For now, at least, economic data makes clear that workers have been benefiting from the move back to normalcy. Wages and salaries in private industry rose 3 percent year-over-year in the first quarter, and the annualized growth rate was about the strongest it has been since the early 1990s, according to the Employment Cost Index. That’s a data set from the Bureau of Labor Statistics that controls for differences across industry and occupation.
Small businesses have been doling out raises at the same rate they typically do during the year-end rush in December, according to data from the payroll processor Gusto, which also found the size of bonuses on average nearly doubled from early 2019 to early 2021.
And beyond pay, workers also appear empowered to search for new jobs. The rate of workers leaving their jobs reached an all-time high in May of 2.7 percent — an indication of employees seeing the increased demand for their help and taking the opportunity to find something new.
But economists and labor advocates say the fact that workers have the upper hand now will mean little long-term.
“It’s adjustment,” Sojourner said. “It’s not a change in the long run.”
Sahm said there could be reason for optimism if policymakers are able to capitalize on the current environment to push through policies like a $15 minimum wage that failed in Congress earlier this year. While the chances the bill could pass remain dim, some major companies like Chipotle have raised their starting wage to $15 anyway to attract workers.
“If you were going to push this through, not only are these policies popular with workers, we have real-world proof right now that it can be done,” Sahm said. “If they would seize the moment and build on it, that’s how you get lasting change.”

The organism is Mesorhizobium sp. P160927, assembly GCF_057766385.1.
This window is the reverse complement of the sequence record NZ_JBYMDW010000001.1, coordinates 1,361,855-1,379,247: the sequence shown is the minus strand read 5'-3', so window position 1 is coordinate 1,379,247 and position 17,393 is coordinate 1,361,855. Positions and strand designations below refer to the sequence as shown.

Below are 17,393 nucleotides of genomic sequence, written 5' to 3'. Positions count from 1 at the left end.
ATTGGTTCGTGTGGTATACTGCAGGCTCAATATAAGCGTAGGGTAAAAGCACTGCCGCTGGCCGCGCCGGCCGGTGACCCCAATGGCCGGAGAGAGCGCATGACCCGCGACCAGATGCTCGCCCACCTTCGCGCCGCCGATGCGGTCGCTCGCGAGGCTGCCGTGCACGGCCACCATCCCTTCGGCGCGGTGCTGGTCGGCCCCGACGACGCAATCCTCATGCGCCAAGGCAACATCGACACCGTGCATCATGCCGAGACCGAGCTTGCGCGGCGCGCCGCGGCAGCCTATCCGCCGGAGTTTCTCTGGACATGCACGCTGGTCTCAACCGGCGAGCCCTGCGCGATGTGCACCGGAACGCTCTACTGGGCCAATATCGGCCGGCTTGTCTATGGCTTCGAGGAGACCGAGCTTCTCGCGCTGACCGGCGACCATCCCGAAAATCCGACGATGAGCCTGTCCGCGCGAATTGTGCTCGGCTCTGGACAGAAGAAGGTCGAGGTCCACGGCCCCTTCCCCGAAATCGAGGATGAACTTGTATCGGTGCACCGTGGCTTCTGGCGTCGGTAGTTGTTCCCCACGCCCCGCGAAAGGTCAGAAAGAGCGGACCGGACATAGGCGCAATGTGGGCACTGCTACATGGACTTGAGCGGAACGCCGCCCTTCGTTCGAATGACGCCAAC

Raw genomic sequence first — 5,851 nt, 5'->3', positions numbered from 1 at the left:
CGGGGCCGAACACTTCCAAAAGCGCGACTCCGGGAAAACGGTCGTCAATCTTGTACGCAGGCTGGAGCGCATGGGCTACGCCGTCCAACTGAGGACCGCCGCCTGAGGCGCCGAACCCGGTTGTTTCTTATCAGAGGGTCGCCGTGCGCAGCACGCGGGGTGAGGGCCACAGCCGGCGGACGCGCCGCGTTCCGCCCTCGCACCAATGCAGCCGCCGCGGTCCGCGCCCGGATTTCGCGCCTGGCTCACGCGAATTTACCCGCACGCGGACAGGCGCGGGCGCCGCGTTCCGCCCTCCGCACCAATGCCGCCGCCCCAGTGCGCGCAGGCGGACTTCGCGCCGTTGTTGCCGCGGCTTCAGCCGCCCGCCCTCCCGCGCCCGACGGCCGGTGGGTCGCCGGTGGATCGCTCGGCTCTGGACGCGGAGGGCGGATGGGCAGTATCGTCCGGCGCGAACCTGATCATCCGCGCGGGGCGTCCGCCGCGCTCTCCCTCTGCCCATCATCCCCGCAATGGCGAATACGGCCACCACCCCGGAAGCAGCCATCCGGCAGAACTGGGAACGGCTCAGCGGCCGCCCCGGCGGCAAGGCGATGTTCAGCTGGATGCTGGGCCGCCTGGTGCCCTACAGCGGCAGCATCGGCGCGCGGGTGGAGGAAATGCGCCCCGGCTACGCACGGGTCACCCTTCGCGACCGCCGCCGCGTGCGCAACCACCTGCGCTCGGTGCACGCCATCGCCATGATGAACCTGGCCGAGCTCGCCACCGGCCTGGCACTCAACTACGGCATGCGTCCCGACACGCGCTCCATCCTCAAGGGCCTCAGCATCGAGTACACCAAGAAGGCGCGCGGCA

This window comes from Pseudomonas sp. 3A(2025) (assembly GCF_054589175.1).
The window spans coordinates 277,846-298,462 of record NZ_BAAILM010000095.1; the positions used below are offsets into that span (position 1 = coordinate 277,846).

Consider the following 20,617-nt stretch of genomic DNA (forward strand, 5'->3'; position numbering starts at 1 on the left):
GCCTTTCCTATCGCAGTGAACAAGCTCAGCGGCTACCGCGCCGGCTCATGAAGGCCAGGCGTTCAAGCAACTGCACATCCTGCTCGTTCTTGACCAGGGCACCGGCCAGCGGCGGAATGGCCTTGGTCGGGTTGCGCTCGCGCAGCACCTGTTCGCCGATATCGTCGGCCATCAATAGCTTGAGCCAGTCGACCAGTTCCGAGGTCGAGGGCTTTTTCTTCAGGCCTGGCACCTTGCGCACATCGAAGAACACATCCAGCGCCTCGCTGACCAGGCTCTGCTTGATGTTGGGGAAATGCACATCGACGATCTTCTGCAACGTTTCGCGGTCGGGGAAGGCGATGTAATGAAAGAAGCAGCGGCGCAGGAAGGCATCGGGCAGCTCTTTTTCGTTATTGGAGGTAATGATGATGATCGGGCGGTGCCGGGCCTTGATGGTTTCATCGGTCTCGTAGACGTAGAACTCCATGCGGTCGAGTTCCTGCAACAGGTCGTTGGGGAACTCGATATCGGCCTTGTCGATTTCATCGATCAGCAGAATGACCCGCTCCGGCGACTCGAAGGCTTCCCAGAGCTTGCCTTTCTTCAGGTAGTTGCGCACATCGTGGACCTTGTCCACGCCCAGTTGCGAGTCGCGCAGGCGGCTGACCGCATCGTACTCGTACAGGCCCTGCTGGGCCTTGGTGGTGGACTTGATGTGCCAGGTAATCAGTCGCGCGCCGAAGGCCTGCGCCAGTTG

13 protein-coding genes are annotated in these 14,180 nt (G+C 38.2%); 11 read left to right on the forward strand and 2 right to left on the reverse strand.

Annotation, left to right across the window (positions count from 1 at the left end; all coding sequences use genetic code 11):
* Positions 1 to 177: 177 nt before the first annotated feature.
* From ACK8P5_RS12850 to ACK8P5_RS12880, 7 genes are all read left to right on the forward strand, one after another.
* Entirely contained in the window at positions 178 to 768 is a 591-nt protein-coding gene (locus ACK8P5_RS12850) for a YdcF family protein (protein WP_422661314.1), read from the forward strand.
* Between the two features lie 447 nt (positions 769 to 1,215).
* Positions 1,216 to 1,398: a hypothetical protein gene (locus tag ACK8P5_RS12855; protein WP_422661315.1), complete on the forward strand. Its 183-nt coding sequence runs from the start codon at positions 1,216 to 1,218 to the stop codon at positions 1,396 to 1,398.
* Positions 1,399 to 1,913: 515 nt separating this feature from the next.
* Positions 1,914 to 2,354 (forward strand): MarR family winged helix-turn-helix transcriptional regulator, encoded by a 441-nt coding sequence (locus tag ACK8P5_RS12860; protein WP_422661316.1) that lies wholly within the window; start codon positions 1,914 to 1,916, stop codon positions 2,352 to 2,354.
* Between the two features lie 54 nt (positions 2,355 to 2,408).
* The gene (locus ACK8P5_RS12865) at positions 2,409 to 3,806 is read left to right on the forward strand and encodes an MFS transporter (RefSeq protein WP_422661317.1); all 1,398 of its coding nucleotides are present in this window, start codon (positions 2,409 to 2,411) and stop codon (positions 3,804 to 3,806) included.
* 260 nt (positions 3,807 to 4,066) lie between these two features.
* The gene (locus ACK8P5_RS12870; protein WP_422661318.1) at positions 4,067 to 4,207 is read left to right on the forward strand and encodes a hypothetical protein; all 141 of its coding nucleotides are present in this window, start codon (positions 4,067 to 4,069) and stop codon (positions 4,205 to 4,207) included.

Beyond raising the minimum wage, Biden has also called on Congress to pass the Protecting the Right to Organize Act, legislation that would make it easier for workers to form unions, including by expanding collective bargaining rights to independent contractors.
The PRO Act, which the president included in his sweeping American Jobs Plan, has been a priority for unions and Democratic leadership for years, and the House passed it in March. But the labor-backed legislation is unlikely to make it through the Senate, where it would need 60 votes, and where even some Democrats have declined to sign on in support.
Still, some labor leaders are hoping the current environment will encourage more organization among workers, who are worn out by the coronavirus pandemic and unwilling to return to work at the same wages and under the same conditions as before the shutdowns. Their hope is that non-unionized workers will band together to maintain pressure on employers over the long term.
By not flooding back to jobs right now, “workers are absolutely talking with their feet,” said D. Taylor, who represents 300,000 workers across the U.S. and Canada in hotel, food service and other frontline industries as president of Unite Here. “They’re saying, ‘I’m not going to work in poverty any longer.’”
But even Taylor said that while workers have some leverage on wages at the moment, their power is limited: They have no ability to ask for more in terms of health care or retirement benefits, for example, or how many hours they’re assigned each week.
“It’s a clarion call to the labor movement to organize,” Taylor said. “We need to put an enormous amount of resources to start organizing again, all the unions, in order to change the economic balance of power in this country. Until we do that, it’s only going to get worse.”